ZPI: Back to Normal?
Energy, interest and equities are the main drivers of the ZPI, and the “new normal” that appears in the chart (after
April of this year) may be attributed to the bursting of gas, house and equity price bubbles from the heady days of
2008. Statisticians have found that, over time, extreme cases tend to return to the direction of the average, or in the jargon, revert to the mean — which seems to be what we can reasonably hope for the economy after the extreme deviations of the last year. Optimistically, in terms of your portfolio, the phenomenon of mean reversion can contain your net loss to money you invested during periods of irrational exuberance and bubble prices. As an individual investor who has been putting money away for a long time, if you have survived to read this, you are probably going to be okay. Mean reversion is the mathematical way of saying, “This too shall pass.”
This month, the data show that energy prices are rising seasonably, and some high-profile corporate mergers and acquisitions suggest that as the tide rolls back in after a shipwreck, the sharks are arriving to pick off some corporate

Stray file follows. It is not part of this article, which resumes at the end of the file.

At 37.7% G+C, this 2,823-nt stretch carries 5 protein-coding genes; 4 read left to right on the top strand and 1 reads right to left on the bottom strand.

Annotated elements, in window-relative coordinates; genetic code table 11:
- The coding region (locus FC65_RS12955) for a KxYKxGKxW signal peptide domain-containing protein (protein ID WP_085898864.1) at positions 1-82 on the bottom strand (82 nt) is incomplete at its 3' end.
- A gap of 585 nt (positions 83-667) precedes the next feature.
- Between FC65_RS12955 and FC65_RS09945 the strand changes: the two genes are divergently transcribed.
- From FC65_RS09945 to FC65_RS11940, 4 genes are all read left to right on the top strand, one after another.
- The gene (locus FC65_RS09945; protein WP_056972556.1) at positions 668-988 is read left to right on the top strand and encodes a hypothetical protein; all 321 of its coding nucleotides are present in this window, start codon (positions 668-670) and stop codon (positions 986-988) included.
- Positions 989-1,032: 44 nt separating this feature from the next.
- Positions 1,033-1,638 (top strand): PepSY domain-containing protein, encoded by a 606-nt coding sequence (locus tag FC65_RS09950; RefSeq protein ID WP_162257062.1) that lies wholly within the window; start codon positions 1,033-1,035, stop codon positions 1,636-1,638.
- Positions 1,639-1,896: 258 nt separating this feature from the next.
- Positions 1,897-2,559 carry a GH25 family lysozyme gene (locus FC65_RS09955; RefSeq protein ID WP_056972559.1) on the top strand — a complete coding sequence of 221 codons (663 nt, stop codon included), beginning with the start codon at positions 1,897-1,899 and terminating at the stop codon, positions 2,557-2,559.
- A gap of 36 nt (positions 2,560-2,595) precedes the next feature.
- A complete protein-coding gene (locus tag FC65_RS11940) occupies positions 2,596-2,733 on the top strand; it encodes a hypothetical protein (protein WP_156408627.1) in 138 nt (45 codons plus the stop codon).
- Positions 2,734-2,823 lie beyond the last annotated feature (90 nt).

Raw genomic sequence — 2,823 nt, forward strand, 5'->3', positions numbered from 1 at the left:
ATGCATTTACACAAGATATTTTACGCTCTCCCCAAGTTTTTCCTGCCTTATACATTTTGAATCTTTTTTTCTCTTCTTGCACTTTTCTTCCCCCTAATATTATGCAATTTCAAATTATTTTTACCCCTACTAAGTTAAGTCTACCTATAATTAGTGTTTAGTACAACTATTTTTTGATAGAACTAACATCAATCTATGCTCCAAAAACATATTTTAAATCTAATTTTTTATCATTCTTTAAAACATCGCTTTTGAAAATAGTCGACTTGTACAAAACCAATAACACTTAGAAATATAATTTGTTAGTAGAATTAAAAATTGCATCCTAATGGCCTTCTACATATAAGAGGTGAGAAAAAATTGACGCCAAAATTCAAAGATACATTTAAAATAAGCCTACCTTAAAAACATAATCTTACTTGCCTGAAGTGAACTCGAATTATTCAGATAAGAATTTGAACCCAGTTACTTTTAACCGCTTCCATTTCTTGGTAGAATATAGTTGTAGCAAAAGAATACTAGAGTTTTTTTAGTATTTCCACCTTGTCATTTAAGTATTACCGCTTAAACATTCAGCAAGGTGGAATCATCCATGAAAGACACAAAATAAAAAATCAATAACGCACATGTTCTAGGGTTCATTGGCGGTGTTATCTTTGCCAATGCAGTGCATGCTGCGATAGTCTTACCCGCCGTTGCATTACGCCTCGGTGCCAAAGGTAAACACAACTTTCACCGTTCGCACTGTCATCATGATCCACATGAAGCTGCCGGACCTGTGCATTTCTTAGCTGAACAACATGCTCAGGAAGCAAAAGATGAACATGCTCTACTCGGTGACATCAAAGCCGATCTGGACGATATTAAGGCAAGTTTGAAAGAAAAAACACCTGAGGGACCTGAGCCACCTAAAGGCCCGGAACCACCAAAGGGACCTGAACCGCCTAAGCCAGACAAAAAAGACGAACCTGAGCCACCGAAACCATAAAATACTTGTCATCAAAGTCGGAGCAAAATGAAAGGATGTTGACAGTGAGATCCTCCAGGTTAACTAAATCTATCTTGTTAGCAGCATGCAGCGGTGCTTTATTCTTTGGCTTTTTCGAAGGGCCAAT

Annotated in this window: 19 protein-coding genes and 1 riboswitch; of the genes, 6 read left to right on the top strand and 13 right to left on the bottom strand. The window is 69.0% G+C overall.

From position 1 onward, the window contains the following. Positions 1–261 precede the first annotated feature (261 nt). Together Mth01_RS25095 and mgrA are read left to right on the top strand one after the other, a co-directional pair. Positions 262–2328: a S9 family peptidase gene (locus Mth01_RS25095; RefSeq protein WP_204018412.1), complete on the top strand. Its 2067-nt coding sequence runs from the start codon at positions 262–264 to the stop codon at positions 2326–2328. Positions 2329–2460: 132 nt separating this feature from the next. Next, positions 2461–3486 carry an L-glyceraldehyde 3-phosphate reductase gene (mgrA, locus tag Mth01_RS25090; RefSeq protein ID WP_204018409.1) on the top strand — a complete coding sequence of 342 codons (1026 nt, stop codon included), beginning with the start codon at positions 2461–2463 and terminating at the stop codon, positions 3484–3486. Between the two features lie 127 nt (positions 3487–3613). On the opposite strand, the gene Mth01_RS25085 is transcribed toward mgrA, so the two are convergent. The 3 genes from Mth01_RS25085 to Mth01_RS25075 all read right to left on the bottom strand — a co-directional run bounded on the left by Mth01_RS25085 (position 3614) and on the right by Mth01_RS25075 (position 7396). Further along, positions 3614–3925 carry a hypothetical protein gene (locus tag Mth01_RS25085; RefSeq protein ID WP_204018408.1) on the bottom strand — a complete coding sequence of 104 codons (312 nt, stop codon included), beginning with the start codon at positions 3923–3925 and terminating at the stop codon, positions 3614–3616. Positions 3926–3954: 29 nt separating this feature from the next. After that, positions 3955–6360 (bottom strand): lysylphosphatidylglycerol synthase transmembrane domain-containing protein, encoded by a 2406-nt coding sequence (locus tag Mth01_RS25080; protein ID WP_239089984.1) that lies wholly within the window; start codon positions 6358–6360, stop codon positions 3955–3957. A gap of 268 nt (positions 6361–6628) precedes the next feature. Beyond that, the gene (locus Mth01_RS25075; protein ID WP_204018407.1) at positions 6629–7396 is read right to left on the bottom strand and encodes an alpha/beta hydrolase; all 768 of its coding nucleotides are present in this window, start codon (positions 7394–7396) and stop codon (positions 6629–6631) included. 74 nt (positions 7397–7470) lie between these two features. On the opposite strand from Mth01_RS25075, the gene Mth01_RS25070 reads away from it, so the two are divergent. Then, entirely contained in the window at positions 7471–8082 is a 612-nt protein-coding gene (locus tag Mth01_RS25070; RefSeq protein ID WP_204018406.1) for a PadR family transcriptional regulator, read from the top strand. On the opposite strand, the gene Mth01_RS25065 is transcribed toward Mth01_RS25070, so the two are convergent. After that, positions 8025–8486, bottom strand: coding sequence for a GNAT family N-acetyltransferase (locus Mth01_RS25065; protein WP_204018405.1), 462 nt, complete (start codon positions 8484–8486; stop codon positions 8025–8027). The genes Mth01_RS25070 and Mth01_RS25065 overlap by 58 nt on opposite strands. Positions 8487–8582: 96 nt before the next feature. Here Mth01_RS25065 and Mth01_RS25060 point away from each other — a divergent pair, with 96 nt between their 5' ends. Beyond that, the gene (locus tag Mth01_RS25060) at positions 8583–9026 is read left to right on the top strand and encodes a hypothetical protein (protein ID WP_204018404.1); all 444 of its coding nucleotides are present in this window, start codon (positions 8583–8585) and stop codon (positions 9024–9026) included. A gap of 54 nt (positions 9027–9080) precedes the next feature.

survivors weakened by the storm. It is perhaps apropos of the current political climate that the technical term for
average is also the one we use for “selfish, unaccommodating and nasty.” Governing during an economic upswing is a
more desirable prize than the hard slog of weathering a crisis, so this month, Zoomers can expect the moral high
ground to be sacrificed to more pragmatic and expedient ends. A reversion to the mean, indeed.
The ZPI is a weighted price average of a basket of goods that includes gas, coffee, the LCBO wine of the month, the average Toronto house price, flights from Toronto to Vancouver, interest rates, the TSX monthly close and the Global Luxury Index.